Dinner was delightful, as was the conversation. We told Marianne what we could about the now-plural investigations. Other than that, our topics were more fun and uplifting. I couldn't help but look at Jeremiah and Marianne. There were times it seemed they were the only two in the room, so intent were they on each other. I smiled and touched George's hand. I looked at him and felt such a sense of wellbeing that it was hard to describe. I'd found my knight in shining armor, and it looked like Marianne had too. They touched hands frequently and there seemed to be an air of electricity between them.

After a luscious dessert of strawberries and homemade ice cream, I noticed that Jeremiah was sweating. I was going to ask him if he felt all right, but he spoke first. Moving his chair back to give himself room, he surprised me by getting down on one knee and taking Marianne's hand. George kind of gasped, so I guessed he was surprised too. Marianne's mouth was open, but nothing escaped it.

"Marianne, we've known each other for many years. I've loved you from the moment I met you. There was something about you that captivated me, right from the beginning. I love you, and I want you to do me the honor of being my wife. Will you marry me?" His voice choked as he said the last sentence.

She didn't hesitate in the slightest. "Yes. Oh, yes," she said. Keeping his hand, she helped him stand and rewarded him with a kiss followed by a hug. "Yes," she said again, smiling.

"Oh, I almost forgot." He pulled a ring out of his breast pocket. "This was my mom's. It's nothing like the diamonds you already own, but it's a very special ring to me."

"It's lovely," she said, as he slipped it on her finger. "Lovely."

Marianne proudly pointed the ring in my direction, knowing it was something we females appreciate more than males. The ring was dainty, with a few small diamonds across the top of the band. The band itself was yellow gold, with what looked like platinum or white gold intertwined.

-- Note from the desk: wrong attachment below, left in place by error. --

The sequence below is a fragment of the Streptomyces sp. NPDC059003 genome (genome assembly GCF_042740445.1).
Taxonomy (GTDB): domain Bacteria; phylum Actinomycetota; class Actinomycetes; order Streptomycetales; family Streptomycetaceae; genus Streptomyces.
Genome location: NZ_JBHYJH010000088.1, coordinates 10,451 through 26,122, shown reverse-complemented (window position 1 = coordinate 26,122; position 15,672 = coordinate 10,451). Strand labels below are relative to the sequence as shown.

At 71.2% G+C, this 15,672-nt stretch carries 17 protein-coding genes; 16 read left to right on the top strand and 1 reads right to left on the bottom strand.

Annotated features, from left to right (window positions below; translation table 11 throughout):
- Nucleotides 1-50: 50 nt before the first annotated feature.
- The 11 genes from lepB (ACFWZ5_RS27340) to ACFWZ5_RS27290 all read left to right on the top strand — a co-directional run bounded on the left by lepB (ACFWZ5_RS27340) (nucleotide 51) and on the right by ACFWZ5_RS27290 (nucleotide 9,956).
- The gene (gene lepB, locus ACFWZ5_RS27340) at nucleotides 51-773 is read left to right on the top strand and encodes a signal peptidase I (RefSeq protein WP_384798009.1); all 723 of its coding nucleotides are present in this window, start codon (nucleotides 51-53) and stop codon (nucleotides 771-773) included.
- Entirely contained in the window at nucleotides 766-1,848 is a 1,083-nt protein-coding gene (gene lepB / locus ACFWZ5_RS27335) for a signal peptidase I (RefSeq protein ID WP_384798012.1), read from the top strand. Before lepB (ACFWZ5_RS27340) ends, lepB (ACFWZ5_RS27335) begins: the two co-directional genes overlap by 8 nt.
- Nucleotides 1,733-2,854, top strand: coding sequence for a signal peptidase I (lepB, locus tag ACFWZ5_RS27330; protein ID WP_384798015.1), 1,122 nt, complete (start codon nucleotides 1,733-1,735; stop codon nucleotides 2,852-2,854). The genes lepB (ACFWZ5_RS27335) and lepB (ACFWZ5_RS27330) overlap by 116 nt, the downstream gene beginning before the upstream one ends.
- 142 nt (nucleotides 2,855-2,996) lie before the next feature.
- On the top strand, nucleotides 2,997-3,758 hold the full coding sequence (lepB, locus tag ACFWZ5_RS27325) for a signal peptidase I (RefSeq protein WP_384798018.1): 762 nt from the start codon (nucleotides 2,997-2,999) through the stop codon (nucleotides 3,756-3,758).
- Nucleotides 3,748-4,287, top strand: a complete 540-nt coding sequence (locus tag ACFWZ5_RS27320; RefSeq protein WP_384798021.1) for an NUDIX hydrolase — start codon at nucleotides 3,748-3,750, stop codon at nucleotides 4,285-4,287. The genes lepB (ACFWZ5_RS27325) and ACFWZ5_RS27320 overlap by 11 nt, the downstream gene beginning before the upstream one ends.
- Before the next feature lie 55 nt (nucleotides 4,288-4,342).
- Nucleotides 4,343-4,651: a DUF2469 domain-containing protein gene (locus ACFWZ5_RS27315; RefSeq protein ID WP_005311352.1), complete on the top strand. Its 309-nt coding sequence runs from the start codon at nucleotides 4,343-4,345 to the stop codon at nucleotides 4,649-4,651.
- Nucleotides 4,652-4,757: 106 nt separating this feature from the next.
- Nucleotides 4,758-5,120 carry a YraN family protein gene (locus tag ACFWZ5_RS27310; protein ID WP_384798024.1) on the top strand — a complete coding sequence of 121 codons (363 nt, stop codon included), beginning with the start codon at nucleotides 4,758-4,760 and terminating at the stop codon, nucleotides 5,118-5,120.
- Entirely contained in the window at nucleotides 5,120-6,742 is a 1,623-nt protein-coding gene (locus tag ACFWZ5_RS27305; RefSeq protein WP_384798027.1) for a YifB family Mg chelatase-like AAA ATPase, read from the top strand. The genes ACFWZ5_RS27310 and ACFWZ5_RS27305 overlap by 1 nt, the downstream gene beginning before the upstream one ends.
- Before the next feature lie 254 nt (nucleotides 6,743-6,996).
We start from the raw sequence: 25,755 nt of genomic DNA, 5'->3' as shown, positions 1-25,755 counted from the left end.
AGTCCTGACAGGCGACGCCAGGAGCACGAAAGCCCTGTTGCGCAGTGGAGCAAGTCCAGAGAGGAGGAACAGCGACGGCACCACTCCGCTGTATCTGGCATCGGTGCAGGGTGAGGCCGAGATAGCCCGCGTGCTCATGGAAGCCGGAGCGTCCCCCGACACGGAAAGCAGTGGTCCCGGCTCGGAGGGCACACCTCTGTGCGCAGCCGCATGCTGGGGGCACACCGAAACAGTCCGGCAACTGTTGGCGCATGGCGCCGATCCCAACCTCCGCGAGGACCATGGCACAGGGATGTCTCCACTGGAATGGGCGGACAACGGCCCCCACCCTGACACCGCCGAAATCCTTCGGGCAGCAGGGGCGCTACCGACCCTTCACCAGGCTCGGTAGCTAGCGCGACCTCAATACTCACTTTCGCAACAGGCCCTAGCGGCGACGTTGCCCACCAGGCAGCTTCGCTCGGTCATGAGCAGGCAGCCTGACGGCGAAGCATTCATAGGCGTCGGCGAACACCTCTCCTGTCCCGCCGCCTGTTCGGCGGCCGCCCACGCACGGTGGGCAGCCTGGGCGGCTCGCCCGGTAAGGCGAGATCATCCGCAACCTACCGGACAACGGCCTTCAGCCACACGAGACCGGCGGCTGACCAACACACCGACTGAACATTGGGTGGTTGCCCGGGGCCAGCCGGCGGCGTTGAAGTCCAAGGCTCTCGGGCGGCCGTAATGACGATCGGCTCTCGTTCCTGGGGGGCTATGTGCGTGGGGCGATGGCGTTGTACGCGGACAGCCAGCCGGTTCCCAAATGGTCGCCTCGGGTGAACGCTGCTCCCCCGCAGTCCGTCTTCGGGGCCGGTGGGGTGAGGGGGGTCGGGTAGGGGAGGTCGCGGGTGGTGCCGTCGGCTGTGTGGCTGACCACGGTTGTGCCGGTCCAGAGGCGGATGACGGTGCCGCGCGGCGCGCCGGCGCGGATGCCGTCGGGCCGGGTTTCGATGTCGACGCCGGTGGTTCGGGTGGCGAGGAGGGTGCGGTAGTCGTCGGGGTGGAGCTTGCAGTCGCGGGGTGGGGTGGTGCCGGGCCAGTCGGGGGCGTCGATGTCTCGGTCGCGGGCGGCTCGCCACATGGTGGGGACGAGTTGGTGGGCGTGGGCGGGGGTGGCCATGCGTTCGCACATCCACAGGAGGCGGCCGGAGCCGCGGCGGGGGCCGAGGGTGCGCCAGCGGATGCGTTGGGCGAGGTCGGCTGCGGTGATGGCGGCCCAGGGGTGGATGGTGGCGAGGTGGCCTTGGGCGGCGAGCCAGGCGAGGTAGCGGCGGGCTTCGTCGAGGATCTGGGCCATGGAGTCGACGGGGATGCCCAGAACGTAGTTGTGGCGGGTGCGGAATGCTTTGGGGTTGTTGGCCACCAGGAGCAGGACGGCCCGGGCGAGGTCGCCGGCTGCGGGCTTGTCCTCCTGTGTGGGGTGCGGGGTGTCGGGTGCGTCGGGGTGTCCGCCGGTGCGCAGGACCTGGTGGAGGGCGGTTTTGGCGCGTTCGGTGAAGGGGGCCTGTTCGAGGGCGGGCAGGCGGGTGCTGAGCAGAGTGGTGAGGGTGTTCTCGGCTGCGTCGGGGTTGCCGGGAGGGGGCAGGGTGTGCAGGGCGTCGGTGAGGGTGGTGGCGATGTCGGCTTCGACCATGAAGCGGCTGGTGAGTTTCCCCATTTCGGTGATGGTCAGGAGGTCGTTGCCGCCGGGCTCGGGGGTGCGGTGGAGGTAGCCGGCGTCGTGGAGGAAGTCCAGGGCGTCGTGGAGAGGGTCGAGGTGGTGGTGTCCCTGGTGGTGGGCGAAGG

"Lovely," was what I said, echoing Marianne. It was the only word that fit.

"Uh, nice," said George. "Congratulations, Jeremiah," he said, holding out his hand. They did the manly shake, while I went to Marianne and hugged her, my eyes welling with tears.

"I know you haven't had time to discuss this, but when might the wedding be?" I really wanted an invitation, and hoped they'd send us one.

They looked at each other with love eyes--that look I noticed when we first met them.

"Now," Marianne said.

"As soon as possible," said Jeremiah. "At our age, there's no reason to wait."

"I don't want anything fancy. Just a very small wedding. And I agree with Jeremiah; there's no reason to wait."

"Oh, goody. We'll be here then."

Marianne hesitated, then asked, "None of my sisters will be here because they don't live nearby. Will you be my matron of honor, Sam?"

My "Yes" escaped my mouth before she had even finished asking the question.

"And, George," the sheriff said, "will you please stand up with me?"

"Uh, yeah," said George, shaking Jeremiah's hand again. But he didn't look as pleased as I thought he would. I reminded myself to ask him about that later.

"Okay," said Jeremiah. "That's set. We'll need a marriage license, and we can get one in Hollister. It's a little closer than Branson. There's no waiting period in Missouri, so we can do this whenever we want."

"How about tomorrow?" asked Marianne, still beaming and looking younger and younger as we sat there.

"We've got a lot going on here, but I think I can leave for an hour to get the license in the morning. George, will you please cover for me for an hour?"

"Sure," George answered, but he sure didn't look happy. "We're still waiting on the warrant to get all the chickens to let us see them as people. Until that happens, I'll just interview Chip, Bob Bob, and Jim Bob in the morning. And I'll have the Bobs show me IDs so I'll be sure to know who is who. Fool me twice, shame on me, and all that."

I smiled at that. It was just like George to be figuring out his detective approach in advance.
 

We went to bed soon afterward, and before we drifted off I decided to talk to George about his unhappiness. "You seem to be disappointed or upset about their engagement. That's not like you. What's wrong?"

He didn't answer right away, but finally said, "I really wanted to go to the Grand Canyon with you. That's all."

BOOK: Will You Marry Me? (Sam Darling Mystery Book 4)
13.25Mb size Format: txt, pdf, ePub
ads